One nurse has a mission to tackle plastic waste from the ocean to the ward

Staff Nurse Sabrina Carter tells us how scuba diving inspired her to take part in Dare to Care…

One nurse has a mission to tackle plastic waste from the ocean to the ward

Seeing the opportunity to create a greener NHS

Sabrina Carter is a Staff Nurse on Regency Ward at Mill View Hospital; after a year in the role she feels as passionate as she did when she started.

Sabrina says “It’s a privilege to use both my heart and mind to help support and be there for people in times of acute mental distress in a wide variety of complex situations. No two days are the same and there is always something new to learn from the people that make up our service community.”

When Care Without Carbon asked for people to volunteer to support the Dare to Care programme Sabrina jumped at the chance, even coming in before her shift started to take part in the photo shoot.

She explains, “I’m becoming more aware of the waste that’s created in such a short space of time on our wards, day-in day-out. It wasn’t until a conversation with one of our service-users regarding the number of plastic cups that were being thrown away after single use during a medication round that I fully realised the extent of the issue. After a couple of Google searches with the key words ‘sustainable healthcare NHS’ and an email invitation from the Care Without Carbon team, it didn’t take much to get me on board!”

Choosing a dare

She’s the staff face on the poster for the ‘one less car journey’ dare, which as a keen runner and cyclist made sense, but she’s also signing up for the ‘get on a bike’ and ‘switch it off’ dares. She added, “I may be partial to a regular cheeky hummus sandwich on Mondays to support ‘meat free Monday’ too.”

Sabrina tells us why the dares feel so meaningful, “In some ways I’m cheating by already cycling or walking to hospital – mainly because of economical and logistical reasons. But since considering the ‘Dare to Care’ campaign I’ve become a lot more appreciative of the environmental benefits that come with doing so. In the spirit of plurals however, I’ll be daring to “switch it off” too, because let’s face it, does the light and fan really need to stay on in the clinic when you’re not even there?”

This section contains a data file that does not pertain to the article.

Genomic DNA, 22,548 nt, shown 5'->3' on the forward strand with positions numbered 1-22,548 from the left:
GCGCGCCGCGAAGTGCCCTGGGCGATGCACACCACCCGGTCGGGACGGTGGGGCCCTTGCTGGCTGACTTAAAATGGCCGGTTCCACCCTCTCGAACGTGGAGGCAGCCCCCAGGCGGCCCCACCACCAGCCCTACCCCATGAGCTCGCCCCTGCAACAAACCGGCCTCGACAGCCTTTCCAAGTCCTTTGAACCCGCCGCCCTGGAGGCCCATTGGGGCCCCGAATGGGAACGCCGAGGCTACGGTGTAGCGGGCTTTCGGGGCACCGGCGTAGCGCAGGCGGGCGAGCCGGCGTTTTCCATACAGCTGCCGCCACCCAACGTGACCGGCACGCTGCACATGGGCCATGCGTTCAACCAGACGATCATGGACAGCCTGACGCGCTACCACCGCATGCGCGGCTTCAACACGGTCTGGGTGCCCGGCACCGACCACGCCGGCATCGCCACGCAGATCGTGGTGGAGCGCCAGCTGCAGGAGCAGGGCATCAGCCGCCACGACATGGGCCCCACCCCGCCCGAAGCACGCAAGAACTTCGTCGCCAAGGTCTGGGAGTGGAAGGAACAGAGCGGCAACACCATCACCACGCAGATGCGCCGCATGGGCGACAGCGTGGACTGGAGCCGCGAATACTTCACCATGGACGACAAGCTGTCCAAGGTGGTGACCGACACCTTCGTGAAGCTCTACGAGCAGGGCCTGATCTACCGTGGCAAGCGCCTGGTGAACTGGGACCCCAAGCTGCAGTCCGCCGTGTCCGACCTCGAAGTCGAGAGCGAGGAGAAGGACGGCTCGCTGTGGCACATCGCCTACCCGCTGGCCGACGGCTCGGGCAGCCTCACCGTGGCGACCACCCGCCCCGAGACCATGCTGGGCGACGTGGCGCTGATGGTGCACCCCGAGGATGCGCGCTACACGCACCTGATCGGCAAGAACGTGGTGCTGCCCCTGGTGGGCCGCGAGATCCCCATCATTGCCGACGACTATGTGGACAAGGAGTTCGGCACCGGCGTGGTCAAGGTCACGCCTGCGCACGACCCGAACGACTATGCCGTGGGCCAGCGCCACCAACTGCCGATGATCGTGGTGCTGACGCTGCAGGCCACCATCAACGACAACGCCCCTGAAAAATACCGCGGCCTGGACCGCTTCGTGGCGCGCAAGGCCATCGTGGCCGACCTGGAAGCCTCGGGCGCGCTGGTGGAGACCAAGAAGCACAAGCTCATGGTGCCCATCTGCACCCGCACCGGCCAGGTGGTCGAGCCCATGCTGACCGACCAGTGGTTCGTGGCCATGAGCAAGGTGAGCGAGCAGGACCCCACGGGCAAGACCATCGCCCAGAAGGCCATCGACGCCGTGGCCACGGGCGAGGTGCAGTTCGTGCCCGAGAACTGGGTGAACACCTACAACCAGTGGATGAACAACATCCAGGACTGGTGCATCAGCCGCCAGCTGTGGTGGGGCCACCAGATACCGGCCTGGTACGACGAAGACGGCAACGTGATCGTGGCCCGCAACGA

When you consider more deeply some of the tasks we participate in everyday, there are many things we can do to minimise our footprint. We learn to promote and advocate for good health and wellbeing within our communities and I think sustainable behaviours can go hand-in hand in achieving this. Whether it’s through encouraging people to engage in more physical exercise, trying alternative diets or having more human face-to-face conversations, nursing and sustainability aren’t so far apart from one another as you might initially think!”

Bringing values from home into the workplace

Sabrina values greener choices at home as well as at work. After a visit to the Philippines, to pursue her love of scuba diving, the issue of plastics in the oceans really struck home.

“You could be diving 20m below the surface in some of the most beautiful places on this planet and still see turtles dodging miscellaneous Fanta cans.  I have become a lot more passionate in exploring ways to live a greener lifestyle, because let’s face it, we don’t own the planet.”

She’s keen to see Dare to Care work at Sussex Partnership and believes that many people who work for the Trust are on board with the idea of sustainability generally. She said, “I do believe having the ‘Dare to Care’ campaign gives us an all-important name for something that many of us are already starting to try and do in the workplace. Once people are aware of it and what it stands for, I think it will almost certainly help keep the momentum to make those small changes that don’t ask the world of you.”

A voice for change

When it comes to getting her colleagues on board, Sabrina is happy to spread the word. She explains “Well, I’d say ‘Just pick one, and see how it goes’. I think supporting each other, making it fun, and not giving each other a hard time if somebody has forgotten to switch the light off that one time on a late Thursday afternoon is the first step. After all, you’ve still managed to save some precious electricity from all the other times you remembered to flick the switch so let’s not forget about that!”

Dare to Care refreshes dares periodically, and Sabrina would like to see a dare around ‘take your mug’ or ‘take in a bottle’ to reduce the use of plastic cups.

“Polystyrene cups have proven to be a bit of a stubborn menace on the ward given the ease of having that all-important portable caffeine-fix.”

Ultimately she would like to see Dare to Care help shift attitudes to thinking more sustainably, and then behaviour change would naturally follow. Sabrina concludes, “If we can get as many people on the first step of the ladder feeling positive and enthusiastic about making our NHS greener then no doubt that’s a great place to start.”

Sign up for your dare(s) here to help Sabrina in creating a greener NHS.